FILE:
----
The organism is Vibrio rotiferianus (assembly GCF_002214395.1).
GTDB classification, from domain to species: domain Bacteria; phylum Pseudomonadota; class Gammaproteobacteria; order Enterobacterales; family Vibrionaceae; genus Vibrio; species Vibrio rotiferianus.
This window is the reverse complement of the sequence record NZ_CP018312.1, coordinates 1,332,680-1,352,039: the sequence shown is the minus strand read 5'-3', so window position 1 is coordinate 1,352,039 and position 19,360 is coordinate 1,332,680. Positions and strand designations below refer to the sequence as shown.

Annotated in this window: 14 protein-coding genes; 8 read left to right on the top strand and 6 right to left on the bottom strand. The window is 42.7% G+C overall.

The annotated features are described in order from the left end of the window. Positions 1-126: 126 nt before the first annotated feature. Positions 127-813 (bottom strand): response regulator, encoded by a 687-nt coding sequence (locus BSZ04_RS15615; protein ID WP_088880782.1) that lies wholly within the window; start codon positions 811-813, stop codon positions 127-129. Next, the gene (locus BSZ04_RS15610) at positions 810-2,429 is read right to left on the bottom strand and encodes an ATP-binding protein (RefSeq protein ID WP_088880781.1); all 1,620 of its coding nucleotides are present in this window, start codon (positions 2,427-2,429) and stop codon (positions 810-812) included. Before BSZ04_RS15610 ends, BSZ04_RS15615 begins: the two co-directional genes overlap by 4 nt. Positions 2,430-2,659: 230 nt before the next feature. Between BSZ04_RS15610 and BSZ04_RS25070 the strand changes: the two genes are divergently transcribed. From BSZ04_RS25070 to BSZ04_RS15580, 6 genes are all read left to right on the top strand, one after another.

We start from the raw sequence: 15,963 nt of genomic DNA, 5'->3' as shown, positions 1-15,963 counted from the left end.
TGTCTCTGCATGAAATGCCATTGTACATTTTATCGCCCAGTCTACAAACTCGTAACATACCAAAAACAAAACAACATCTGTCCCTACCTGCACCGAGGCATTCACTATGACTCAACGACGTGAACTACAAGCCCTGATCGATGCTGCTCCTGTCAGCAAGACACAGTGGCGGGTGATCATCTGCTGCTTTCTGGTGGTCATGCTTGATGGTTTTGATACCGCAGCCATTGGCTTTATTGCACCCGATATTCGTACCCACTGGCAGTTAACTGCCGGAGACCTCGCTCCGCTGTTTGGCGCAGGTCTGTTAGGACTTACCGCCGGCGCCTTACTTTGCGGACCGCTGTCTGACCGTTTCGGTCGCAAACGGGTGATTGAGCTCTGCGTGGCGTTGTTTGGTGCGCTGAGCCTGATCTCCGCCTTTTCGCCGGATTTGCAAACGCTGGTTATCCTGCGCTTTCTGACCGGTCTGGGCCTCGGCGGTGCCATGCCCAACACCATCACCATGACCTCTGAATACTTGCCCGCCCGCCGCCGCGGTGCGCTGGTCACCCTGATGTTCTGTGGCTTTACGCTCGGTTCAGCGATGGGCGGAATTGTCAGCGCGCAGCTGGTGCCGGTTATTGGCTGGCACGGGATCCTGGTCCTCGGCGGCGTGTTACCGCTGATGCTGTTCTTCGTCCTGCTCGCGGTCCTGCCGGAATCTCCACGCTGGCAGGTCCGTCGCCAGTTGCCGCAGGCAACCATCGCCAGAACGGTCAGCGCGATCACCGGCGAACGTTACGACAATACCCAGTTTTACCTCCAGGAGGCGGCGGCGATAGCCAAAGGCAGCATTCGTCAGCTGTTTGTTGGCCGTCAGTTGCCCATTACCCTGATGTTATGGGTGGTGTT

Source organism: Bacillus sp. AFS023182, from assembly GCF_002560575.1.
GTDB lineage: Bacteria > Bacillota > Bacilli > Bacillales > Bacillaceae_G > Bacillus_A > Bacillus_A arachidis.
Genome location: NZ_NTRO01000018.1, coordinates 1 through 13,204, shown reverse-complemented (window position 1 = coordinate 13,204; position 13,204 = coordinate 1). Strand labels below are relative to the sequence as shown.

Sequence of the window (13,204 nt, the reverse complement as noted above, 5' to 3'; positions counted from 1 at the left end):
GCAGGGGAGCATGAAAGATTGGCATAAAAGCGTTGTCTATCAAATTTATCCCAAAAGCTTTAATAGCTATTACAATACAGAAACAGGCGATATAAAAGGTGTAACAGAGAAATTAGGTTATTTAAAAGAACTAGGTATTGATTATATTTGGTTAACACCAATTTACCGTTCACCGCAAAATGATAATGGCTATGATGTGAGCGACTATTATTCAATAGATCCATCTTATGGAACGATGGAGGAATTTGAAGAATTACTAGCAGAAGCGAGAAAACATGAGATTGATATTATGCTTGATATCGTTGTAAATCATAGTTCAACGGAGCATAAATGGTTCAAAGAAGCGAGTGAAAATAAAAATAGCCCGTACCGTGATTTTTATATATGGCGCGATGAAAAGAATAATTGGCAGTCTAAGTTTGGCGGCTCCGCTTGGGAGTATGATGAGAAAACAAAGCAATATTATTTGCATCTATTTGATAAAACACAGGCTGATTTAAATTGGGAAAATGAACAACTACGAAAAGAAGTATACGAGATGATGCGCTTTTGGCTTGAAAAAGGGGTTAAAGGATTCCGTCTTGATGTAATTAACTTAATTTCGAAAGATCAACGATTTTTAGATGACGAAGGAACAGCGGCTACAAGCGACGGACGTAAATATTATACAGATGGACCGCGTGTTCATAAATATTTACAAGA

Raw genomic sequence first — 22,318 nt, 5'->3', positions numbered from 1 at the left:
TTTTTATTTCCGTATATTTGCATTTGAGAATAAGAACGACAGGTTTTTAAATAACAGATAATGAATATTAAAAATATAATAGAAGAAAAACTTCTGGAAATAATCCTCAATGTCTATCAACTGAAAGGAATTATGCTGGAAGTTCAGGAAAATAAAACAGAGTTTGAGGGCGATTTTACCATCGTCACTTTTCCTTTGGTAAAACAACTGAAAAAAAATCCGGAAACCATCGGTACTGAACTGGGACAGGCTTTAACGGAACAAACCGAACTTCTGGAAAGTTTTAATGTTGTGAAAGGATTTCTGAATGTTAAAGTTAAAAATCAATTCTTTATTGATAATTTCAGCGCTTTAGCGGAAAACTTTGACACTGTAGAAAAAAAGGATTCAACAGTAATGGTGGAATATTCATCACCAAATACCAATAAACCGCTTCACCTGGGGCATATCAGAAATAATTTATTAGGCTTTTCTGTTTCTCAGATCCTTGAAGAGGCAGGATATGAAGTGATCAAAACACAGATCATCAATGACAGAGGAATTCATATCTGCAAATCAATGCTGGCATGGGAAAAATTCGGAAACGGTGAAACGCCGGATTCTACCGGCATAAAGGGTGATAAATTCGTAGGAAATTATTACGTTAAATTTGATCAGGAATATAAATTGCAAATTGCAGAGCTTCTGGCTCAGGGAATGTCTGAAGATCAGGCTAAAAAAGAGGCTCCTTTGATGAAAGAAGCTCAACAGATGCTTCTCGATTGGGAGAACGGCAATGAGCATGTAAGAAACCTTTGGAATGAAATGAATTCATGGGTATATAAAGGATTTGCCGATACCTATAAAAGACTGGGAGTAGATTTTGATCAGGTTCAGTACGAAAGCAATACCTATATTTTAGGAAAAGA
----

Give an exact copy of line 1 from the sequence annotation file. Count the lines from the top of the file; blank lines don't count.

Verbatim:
The organism is Vibrio rotiferianus (assembly GCF_002214395.1).